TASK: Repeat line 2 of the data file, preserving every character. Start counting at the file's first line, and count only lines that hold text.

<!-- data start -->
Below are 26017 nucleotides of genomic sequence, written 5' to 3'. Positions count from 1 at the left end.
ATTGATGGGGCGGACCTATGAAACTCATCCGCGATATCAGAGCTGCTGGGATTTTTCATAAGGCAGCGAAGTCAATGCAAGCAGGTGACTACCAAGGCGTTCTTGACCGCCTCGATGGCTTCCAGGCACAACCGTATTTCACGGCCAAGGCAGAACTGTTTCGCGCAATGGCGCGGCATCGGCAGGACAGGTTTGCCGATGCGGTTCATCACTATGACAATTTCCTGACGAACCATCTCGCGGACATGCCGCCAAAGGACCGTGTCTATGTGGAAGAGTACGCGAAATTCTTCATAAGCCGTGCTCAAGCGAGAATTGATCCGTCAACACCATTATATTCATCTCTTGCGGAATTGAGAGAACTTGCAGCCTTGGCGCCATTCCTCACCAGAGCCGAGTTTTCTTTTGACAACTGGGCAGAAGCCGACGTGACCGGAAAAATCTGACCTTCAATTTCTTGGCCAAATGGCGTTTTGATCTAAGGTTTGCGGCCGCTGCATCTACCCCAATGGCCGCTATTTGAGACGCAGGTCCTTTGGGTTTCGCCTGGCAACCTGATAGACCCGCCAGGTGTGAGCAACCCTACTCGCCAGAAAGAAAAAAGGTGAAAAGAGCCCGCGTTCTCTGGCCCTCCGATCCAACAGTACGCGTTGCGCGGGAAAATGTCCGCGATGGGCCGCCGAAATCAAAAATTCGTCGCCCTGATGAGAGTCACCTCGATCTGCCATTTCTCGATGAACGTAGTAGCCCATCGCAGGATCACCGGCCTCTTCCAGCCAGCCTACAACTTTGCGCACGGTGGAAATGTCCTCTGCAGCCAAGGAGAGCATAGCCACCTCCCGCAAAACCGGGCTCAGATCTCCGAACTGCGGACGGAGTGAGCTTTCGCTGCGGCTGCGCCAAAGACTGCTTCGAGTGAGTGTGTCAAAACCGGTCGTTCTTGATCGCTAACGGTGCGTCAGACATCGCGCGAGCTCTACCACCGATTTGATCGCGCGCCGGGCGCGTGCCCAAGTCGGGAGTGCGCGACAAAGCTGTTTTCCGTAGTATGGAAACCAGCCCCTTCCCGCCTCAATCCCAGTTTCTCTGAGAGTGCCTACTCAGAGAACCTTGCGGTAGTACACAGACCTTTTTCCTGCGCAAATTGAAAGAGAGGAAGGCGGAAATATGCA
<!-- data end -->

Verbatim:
ATTGATGGGGCGGACCTATGAAACTCATCCGCGATATCAGAGCTGCTGGGATTTTTCATAAGGCAGCGAAGTCAATGCAAGCAGGTGACTACCAAGGCGTTCTTGACCGCCTCGATGGCTTCCAGGCACAACCGTATTTCACGGCCAAGGCAGAACTGTTTCGCGCAATGGCGCGGCATCGGCAGGACAGGTTTGCCGATGCGGTTCATCACTATGACAATTTCCTGACGAACCATCTCGCGGACATGCCGCCAAAGGACCGTGTCTATGTGGAAGAGTACGCGAAATTCTTCATAAGCCGTGCTCAAGCGAGAATTGATCCGTCAACACCATTATATTCATCTCTTGCGGAATTGAGAGAACTTGCAGCCTTGGCGCCATTCCTCACCAGAGCCGAGTTTTCTTTTGACAACTGGGCAGAAGCCGACGTGACCGGAAAAATCTGACCTTCAATTTCTTGGCCAAATGGCGTTTTGATCTAAGGTTTGCGGCCGCTGCATCTACCCCAATGGCCGCTATTTGAGACGCAGGTCCTTTGGGTTTCGCCTGGCAACCTGATAGACCCGCCAGGTGTGAGCAACCCTACTCGCCAGAAAGAAAAAAGGTGAAAAGAGCCCGCGTTCTCTGGCCCTCCGATCCAACAGTACGCGTTGCGCGGGAAAATGTCCGCGATGGGCCGCCGAAATCAAAAATTCGTCGCCCTGATGAGAGTCACCTCGATCTGCCATTTCTCGATGAACGTAGTAGCCCATCGCAGGATCACCGGCCTCTTCCAGCCAGCCTACAACTTTGCGCACGGTGGAAATGTCCTCTGCAGCCAAGGAGAGCATAGCCACCTCCCGCAAAACCGGGCTCAGATCTCCGAACTGCGGACGGAGTGAGCTTTCGCTGCGGCTGCGCCAAAGACTGCTTCGAGTGAGTGTGTCAAAACCGGTCGTTCTTGATCGCTAACGGTGCGTCAGACATCGCGCGAGCTCTACCACCGATTTGATCGCGCGCCGGGCGCGTGCCCAAGTCGGGAGTGCGCGACAAAGCTGTTTTCCGTAGTATGGAAACCAGCCCCTTCCCGCCTCAATCCCAGTTTCTCTGAGAGTGCCTACTCAGAGAACCTTGCGGTAGTACACAGACCTTTTTCCTGCGCAAATTGAAAGAGAGGAAGGCGGAAATATGCA